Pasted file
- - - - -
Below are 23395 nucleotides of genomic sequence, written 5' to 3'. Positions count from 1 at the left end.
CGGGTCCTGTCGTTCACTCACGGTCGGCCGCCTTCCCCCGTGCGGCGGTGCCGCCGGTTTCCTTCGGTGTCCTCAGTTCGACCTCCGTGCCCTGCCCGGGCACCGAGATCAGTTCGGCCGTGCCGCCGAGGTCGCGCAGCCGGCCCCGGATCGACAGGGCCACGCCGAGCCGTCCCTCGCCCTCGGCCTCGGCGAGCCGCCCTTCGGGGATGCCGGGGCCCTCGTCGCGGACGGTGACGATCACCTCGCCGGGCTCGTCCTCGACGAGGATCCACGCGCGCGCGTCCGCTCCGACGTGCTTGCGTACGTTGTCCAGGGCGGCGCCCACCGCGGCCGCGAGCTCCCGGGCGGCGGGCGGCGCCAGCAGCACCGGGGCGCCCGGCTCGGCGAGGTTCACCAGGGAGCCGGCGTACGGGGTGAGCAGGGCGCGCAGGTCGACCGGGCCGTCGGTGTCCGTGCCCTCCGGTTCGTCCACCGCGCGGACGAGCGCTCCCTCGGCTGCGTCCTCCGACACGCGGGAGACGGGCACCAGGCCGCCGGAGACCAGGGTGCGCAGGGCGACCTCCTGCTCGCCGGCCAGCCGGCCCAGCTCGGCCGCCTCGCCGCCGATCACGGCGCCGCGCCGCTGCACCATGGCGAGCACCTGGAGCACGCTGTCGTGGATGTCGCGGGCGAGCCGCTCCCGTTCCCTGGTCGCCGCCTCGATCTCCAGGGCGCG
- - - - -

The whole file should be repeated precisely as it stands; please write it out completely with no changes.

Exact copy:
Below are 23395 nucleotides of genomic sequence, written 5' to 3'. Positions count from 1 at the left end.
CGGGTCCTGTCGTTCACTCACGGTCGGCCGCCTTCCCCCGTGCGGCGGTGCCGCCGGTTTCCTTCGGTGTCCTCAGTTCGACCTCCGTGCCCTGCCCGGGCACCGAGATCAGTTCGGCCGTGCCGCCGAGGTCGCGCAGCCGGCCCCGGATCGACAGGGCCACGCCGAGCCGTCCCTCGCCCTCGGCCTCGGCGAGCCGCCCTTCGGGGATGCCGGGGCCCTCGTCGCGGACGGTGACGATCACCTCGCCGGGCTCGTCCTCGACGAGGATCCACGCGCGCGCGTCCGCTCCGACGTGCTTGCGTACGTTGTCCAGGGCGGCGCCCACCGCGGCCGCGAGCTCCCGGGCGGCGGGCGGCGCCAGCAGCACCGGGGCGCCCGGCTCGGCGAGGTTCACCAGGGAGCCGGCGTACGGGGTGAGCAGGGCGCGCAGGTCGACCGGGCCGTCGGTGTCCGTGCCCTCCGGTTCGTCCACCGCGCGGACGAGCGCTCCCTCGGCTGCGTCCTCCGACACGCGGGAGACGGGCACCAGGCCGCCGGAGACCAGGGTGCGCAGGGCGACCTCCTGCTCGCCGGCCAGCCGGCCCAGCTCGGCCGCCTCGCCGCCGATCACGGCGCCGCGCCGCTGCACCATGGCGAGCACCTGGAGCACGCTGTCGTGGATGTCGCGGGCGAGCCGCTCCCGTTCCCTGGTCGCCGCCTCGATCTCCAGGGCGCG